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People With Disabilities Face Additional Barriers at Tax Time

Accountant advises learning what health expenses can and cannot be claimed John Loeppky, CBC News
Posted: Mar 26, 2024

Spring brings fresh flowers, melting snow and, like it or not, a looming tax deadline. Navigating taxes can be difficult at the best of times, but for disabled people, there can be added complexity.

According to the Government of Canada’s most recent data, more than 1.4 million disability tax credit (DTC) certificates had been issued by the end of 2022. The DTC is one of the main tools the Canadian system uses to administer disability support programs, with the actual number of disabled people in the country being much higher – eight million people aged 15 or above at last count.

‘Systemic Issue’: Class-Action Filed Against Uber, Lyft Alleges Lack of Accessibility in B.C.

By Isabella Zavarise
CTV News Vancouver Journalist
Published March 21, 2024

A B.C. law firm has launched a class action lawsuit against Uber and Lyft alleging people with physical disabilities who require wheelchairs or similar devices, have been unable to access the ridesharing services.

The class action was filed at the B.C. Human Rights Tribunal and names David Sheldon as the complainant. According to the filing, Sheldon is an incomplete tetraplegic who is dependent on a motorized wheelchair for movement. Around December, 2023, he tried to access Uber and was prevented from using their services because they were not wheelchair accessible, as per the filing.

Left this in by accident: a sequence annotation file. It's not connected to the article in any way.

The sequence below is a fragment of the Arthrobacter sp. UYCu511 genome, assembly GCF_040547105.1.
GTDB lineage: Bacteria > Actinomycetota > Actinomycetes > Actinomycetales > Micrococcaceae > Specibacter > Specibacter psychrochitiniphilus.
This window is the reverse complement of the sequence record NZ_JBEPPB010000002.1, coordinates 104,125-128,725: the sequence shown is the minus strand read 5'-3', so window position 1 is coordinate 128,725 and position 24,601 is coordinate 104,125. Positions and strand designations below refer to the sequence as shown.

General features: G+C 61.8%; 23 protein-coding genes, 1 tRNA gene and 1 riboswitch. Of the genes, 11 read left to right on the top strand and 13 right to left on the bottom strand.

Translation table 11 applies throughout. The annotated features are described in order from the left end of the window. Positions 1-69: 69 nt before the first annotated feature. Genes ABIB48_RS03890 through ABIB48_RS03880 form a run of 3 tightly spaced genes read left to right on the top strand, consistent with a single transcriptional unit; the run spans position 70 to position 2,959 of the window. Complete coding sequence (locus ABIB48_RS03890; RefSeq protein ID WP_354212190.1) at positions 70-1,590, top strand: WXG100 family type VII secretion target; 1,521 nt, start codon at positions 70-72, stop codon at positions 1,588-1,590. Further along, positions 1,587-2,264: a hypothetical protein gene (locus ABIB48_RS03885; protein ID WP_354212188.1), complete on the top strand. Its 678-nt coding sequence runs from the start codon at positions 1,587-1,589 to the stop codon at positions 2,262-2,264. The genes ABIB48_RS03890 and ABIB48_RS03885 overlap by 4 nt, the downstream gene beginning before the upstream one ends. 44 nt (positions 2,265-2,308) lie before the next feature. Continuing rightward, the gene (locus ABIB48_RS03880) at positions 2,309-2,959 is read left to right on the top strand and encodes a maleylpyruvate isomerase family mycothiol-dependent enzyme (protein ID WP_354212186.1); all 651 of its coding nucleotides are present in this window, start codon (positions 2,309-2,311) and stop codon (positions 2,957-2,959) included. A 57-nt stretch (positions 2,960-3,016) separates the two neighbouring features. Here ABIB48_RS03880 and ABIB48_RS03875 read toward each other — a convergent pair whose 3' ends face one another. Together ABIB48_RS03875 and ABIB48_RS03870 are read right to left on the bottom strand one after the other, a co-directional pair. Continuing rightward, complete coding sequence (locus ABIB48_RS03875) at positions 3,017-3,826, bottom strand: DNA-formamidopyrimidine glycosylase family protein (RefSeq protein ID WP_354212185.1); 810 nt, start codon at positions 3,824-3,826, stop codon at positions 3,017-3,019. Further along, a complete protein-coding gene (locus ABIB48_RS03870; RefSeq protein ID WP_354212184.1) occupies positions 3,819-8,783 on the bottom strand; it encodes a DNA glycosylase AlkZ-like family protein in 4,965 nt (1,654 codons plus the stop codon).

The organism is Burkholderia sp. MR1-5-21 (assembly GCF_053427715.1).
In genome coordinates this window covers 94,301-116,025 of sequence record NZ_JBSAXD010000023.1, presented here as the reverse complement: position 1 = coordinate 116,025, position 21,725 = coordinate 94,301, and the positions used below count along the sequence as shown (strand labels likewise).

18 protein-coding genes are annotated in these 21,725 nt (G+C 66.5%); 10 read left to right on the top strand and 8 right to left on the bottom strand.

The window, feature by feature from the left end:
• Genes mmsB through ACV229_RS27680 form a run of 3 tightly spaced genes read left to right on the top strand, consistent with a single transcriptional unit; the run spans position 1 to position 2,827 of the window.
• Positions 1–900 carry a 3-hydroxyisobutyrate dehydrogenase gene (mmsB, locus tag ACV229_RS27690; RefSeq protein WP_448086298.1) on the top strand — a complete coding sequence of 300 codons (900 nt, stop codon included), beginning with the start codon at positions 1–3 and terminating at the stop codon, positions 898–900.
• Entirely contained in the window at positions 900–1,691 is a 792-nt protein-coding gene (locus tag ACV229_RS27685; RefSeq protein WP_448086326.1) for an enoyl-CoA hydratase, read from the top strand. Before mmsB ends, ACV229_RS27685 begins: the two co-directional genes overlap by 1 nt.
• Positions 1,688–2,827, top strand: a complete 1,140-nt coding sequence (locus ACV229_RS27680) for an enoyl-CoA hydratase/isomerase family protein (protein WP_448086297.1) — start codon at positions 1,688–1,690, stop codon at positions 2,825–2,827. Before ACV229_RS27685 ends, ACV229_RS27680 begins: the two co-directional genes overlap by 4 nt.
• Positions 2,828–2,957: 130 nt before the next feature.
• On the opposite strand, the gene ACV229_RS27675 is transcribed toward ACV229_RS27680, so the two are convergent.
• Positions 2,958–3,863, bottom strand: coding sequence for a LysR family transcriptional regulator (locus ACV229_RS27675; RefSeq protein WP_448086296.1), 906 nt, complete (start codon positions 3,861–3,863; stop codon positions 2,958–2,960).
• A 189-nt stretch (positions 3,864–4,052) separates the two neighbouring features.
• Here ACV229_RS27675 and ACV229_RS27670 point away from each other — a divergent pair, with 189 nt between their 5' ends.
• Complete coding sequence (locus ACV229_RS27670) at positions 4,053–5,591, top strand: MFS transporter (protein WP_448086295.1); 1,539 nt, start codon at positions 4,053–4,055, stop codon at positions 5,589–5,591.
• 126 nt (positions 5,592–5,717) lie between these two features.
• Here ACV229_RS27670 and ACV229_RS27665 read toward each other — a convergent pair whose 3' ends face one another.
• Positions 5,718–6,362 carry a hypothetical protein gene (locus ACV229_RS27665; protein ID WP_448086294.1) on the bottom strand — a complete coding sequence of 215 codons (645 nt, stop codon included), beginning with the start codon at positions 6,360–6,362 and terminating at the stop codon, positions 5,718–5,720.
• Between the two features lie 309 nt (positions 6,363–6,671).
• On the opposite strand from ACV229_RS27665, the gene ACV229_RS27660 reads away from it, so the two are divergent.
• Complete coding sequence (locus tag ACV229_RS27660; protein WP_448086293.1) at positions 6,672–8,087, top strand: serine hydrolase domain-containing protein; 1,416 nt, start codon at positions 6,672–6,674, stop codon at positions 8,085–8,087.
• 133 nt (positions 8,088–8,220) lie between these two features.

Therapy Dogs to Be More Accessible in Nanaimo-Ladysmith schools

Access to therapy dogs will be possible in Nanaimo Ladysmith Public Schools following an update to an administrative procedure. By Rachelle Stein-Wotten, Local Journalism Initiative Reporter Gabriola Sounder Sunday, March 24, 2024

NLPS has updated its administrative procedure (AP) on animals in school settings to allow more general use of service dogs, Acting Superintendent Laura Tait told the education committee at their March 6 meeting. Previously the AP had a narrower focus, limiting service animals to individual circumstances such as visual guide dogs.

“What we have been seeing and welcoming the notion around animal support is a little bit of a universal nature,” Tait said. “That could be an animal that supports more generally in a classroom or in a counselling area” for circumstances such as alleviating stress and anxiety, for example.

Employers Should Focus on Proactive Steps on Mental Health, Not Just Legal Requirements: Lawyer

‘Legal issues tend to arise when something spirals,’ says Eduard Matei BY Aidan Macnab 18 Mar 2024

Employers should take proactive measures, even if they are not legally required, to prevent mental health issues from igniting legal liability in the workplace, says employment lawyer Eduard Matei.

According to the Mental Health Commission of Canada, 70 percent of Canadian workers are “concerned about the psychological health and safety of their workplace,” and 14 percent believe their workplace is neither healthy nor safe. The commission predicts mental illness costs the Canadian economy $50 billion annually.

Accessibility is the Housing Crisis That No One is Talking About

Advocates call for adoption of universal design principles to ensure easy conversion of residential units for people with disabilities Author of the article:Rachel Kwok, Special to Financial Post Published Mar 14, 2024

For Kate Chung, Canada’s shortage of accessible housing hits close to home. When she and her husband were recovering from knee and hip replacement surgeries and began using mobility aids long-term, their apartment was no longer accessible to them. Not wanting to enter long-term care, the two realized that the only choice was to renovate.